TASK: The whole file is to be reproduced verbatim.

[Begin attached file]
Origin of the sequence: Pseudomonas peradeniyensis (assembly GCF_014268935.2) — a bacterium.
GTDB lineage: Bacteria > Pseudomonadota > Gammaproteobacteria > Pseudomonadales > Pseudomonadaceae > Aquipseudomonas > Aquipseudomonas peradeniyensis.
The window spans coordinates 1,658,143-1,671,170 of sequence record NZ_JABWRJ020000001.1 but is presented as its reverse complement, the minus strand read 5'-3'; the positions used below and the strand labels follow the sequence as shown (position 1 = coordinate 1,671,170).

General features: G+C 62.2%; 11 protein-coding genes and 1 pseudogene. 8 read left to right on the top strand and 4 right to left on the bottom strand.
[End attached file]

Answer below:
Origin of the sequence: Pseudomonas peradeniyensis (assembly GCF_014268935.2) — a bacterium.
GTDB lineage: Bacteria > Pseudomonadota > Gammaproteobacteria > Pseudomonadales > Pseudomonadaceae > Aquipseudomonas > Aquipseudomonas peradeniyensis.
The window spans coordinates 1,658,143-1,671,170 of sequence record NZ_JABWRJ020000001.1 but is presented as its reverse complement, the minus strand read 5'-3'; the positions used below and the strand labels follow the sequence as shown (position 1 = coordinate 1,671,170).

General features: G+C 62.2%; 11 protein-coding genes and 1 pseudogene. 8 read left to right on the top strand and 4 right to left on the bottom strand.